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• • • FDIC Website: UBPR, SDI, CTR Overview of Bank Balance Sheets Overview of The Income Statement
1. Components of Profits 2. Profitability Analysis
• Students will be able to obtain information on bank profitability from publicly available records. • Students will be able to calculate measures of bank profitability and explain the significance. • Students will be able to use 6 steps of profitability analysis for trend and peer comparisons.
FDIC Data • In USA. . • UBPR – Comprehensive set of quarterly data for every bank in the US collected by Federal Financial Instituting Examination Council. Link. bank deposits are insured by government owned Federal Deposit Insurance Corporation are required to submit quarterly data on income and balance sheets to regulator which is available on-line in easy to use form.
• Call and Thrift Reports Detailed Balance Sheet and Income Statement for each bank. Link . Link • Statistics on Depositary Institutions Create reports with customized peer groups.Additional Data Additional macro or industry level data from FDIC & Fed linkable from the site.
• Main source of bank data will be bank annual reports. because the data is not as consistent across banks and not reported as frequently.Analyzing Bank Performance in HK • Data less easily available in consistent comparable form. . Most information is available in annual and interim reports on the web. • Less useful.
Analysis • Peer Analysis . Learn About Bank Balance Sheets at HSBC Subsidiary HSBC National Association.Compare with others in same business situation • Trend Analysis – Compare performance with previous periods. USA .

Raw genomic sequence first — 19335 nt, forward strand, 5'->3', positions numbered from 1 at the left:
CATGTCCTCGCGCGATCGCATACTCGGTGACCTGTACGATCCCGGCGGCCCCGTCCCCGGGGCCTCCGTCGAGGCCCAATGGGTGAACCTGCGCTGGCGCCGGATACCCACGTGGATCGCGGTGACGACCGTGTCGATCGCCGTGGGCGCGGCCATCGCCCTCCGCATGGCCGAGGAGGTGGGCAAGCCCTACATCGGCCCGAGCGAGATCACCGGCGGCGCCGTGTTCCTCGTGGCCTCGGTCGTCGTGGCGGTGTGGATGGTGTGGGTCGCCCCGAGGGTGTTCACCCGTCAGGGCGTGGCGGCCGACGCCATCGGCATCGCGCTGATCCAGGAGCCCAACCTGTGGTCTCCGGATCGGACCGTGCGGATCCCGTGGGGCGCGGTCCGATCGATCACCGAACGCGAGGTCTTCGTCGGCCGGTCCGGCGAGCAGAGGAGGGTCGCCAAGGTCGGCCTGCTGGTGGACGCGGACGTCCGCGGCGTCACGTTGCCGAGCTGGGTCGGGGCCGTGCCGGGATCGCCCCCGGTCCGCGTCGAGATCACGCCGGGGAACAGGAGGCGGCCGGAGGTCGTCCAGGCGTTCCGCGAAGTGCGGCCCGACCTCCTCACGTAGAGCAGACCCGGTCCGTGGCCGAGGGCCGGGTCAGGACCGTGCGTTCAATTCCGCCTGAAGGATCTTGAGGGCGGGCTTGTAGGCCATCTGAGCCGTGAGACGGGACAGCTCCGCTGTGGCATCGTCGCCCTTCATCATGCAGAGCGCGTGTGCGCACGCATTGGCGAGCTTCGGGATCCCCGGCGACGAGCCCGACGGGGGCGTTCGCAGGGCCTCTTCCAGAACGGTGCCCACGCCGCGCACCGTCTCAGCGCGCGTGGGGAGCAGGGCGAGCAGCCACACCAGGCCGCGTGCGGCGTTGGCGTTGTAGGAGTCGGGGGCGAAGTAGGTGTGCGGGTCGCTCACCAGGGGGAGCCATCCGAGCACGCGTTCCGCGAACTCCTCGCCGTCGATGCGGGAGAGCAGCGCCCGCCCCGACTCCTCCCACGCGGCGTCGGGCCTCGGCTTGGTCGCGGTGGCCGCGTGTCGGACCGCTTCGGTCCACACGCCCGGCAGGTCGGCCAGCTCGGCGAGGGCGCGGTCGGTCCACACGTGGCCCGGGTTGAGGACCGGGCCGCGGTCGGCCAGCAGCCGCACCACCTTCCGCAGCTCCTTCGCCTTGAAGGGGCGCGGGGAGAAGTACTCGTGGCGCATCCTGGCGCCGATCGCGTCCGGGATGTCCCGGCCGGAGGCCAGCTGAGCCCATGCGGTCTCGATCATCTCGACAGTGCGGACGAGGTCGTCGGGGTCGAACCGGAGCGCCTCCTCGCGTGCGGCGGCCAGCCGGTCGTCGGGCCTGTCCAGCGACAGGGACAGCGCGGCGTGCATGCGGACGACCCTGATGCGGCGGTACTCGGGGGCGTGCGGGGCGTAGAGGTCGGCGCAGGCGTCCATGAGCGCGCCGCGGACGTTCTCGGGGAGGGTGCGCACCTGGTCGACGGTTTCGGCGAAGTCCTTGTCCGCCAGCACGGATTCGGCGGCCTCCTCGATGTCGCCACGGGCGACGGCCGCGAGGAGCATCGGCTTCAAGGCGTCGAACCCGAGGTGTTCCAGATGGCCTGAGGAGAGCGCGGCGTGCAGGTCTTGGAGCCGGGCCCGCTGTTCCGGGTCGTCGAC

Other 2. Transactions Accounts 2. Loans Liabilities 1. Noninterest Cash & Due from Banks 4. Other Borrowings Equity . Savings and Time Deposits 3. Investment Securities 3.Balance Sheets Assets 1.
470 7.532.873 2.683.116 102.257 25.121 14.467 6.289 883.069.892.250.082 565.4% 11.570 6.101 578.631.081.842.467.565 596.991.486 156.071 77.043 109. Non-Interest Cash and Due from Banks 4 Cash and due from depository institutions 5 Interest-bearing balances D.125.091. Loans 8 Net loans & leases 9 Loan loss allowance B.597.309 1.390 5.203 586.718.716.560 200.0% 5.577.937.599.529.947. Investments 5 Interest-bearing balances 6 Securities 7 Federal funds sold & reverse repos 10 Trading account assets C.883 3.294 2.356.3% 9.967.757.071 7.767 89.378 387. 57890 .959 3.2% 5.612 8.091.035 525.323.842.309 1.3% 39.014. Other 11 Bank premises and fixed assets 12 Other real estate owned 13 Goodwill and other intangibles 14 All other assets 15 Life insurance assets 8743 166.684.791 46.375.289 89.056.837 65.3% 2.272.178 156.894 53.014.796 60.612 22.677.356.1% Source: SDI Cert.358.599.672.Peer Comparison: Assets HSBC National Association 3 Total assets A.182 2.795 430.0% 28.888.
Types of Bank Assets Show Website on Screen • Cash and Funds Due: – Vault Cash – Deposits at Central Bank – Cash items in process of Collection .